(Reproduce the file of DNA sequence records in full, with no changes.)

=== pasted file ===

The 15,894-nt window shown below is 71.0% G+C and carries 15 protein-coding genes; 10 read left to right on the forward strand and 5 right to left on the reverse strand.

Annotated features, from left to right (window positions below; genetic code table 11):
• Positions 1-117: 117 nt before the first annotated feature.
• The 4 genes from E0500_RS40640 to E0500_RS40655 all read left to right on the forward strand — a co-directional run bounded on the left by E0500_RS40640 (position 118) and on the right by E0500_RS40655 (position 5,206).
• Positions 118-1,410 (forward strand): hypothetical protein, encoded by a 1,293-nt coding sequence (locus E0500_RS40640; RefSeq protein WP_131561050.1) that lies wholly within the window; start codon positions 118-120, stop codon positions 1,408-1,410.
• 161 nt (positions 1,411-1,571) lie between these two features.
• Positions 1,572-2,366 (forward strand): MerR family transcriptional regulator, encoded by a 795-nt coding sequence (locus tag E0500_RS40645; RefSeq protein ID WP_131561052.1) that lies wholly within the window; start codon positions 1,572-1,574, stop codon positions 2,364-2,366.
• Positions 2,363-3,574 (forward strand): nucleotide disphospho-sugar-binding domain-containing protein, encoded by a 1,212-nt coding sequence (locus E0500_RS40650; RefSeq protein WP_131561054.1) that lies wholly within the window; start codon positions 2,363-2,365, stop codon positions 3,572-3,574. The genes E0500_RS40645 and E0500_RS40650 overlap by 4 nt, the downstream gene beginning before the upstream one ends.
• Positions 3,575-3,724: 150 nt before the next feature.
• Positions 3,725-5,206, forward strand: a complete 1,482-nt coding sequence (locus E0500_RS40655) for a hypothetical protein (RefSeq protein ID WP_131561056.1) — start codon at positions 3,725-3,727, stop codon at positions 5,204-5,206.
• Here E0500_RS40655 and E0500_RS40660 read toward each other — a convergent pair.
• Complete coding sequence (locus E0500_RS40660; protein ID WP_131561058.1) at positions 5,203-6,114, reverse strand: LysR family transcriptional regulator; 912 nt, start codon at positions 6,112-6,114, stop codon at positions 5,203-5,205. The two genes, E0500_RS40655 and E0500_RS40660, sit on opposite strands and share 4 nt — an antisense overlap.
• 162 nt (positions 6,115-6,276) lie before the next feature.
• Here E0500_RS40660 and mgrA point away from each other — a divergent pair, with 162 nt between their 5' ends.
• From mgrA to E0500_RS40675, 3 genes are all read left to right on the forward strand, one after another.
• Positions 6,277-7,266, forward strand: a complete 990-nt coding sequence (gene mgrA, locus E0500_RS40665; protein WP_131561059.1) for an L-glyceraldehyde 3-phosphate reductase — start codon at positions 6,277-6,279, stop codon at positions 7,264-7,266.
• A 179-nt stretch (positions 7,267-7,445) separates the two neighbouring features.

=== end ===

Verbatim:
The 15,894-nt window shown below is 71.0% G+C and carries 15 protein-coding genes; 10 read left to right on the forward strand and 5 right to left on the reverse strand.

Annotated features, from left to right (window positions below; genetic code table 11):
• Positions 1-117: 117 nt before the first annotated feature.
• The 4 genes from E0500_RS40640 to E0500_RS40655 all read left to right on the forward strand — a co-directional run bounded on the left by E0500_RS40640 (position 118) and on the right by E0500_RS40655 (position 5,206).
• Positions 118-1,410 (forward strand): hypothetical protein, encoded by a 1,293-nt coding sequence (locus E0500_RS40640; RefSeq protein WP_131561050.1) that lies wholly within the window; start codon positions 118-120, stop codon positions 1,408-1,410.
• 161 nt (positions 1,411-1,571) lie between these two features.
• Positions 1,572-2,366 (forward strand): MerR family transcriptional regulator, encoded by a 795-nt coding sequence (locus tag E0500_RS40645; RefSeq protein ID WP_131561052.1) that lies wholly within the window; start codon positions 1,572-1,574, stop codon positions 2,364-2,366.
• Positions 2,363-3,574 (forward strand): nucleotide disphospho-sugar-binding domain-containing protein, encoded by a 1,212-nt coding sequence (locus E0500_RS40650; RefSeq protein WP_131561054.1) that lies wholly within the window; start codon positions 2,363-2,365, stop codon positions 3,572-3,574. The genes E0500_RS40645 and E0500_RS40650 overlap by 4 nt, the downstream gene beginning before the upstream one ends.
• Positions 3,575-3,724: 150 nt before the next feature.
• Positions 3,725-5,206, forward strand: a complete 1,482-nt coding sequence (locus E0500_RS40655) for a hypothetical protein (RefSeq protein ID WP_131561056.1) — start codon at positions 3,725-3,727, stop codon at positions 5,204-5,206.
• Here E0500_RS40655 and E0500_RS40660 read toward each other — a convergent pair.
• Complete coding sequence (locus E0500_RS40660; protein ID WP_131561058.1) at positions 5,203-6,114, reverse strand: LysR family transcriptional regulator; 912 nt, start codon at positions 6,112-6,114, stop codon at positions 5,203-5,205. The two genes, E0500_RS40655 and E0500_RS40660, sit on opposite strands and share 4 nt — an antisense overlap.
• 162 nt (positions 6,115-6,276) lie before the next feature.
• Here E0500_RS40660 and mgrA point away from each other — a divergent pair, with 162 nt between their 5' ends.
• From mgrA to E0500_RS40675, 3 genes are all read left to right on the forward strand, one after another.
• Positions 6,277-7,266, forward strand: a complete 990-nt coding sequence (gene mgrA, locus E0500_RS40665; protein WP_131561059.1) for an L-glyceraldehyde 3-phosphate reductase — start codon at positions 6,277-6,279, stop codon at positions 7,264-7,266.
• A 179-nt stretch (positions 7,267-7,445) separates the two neighbouring features.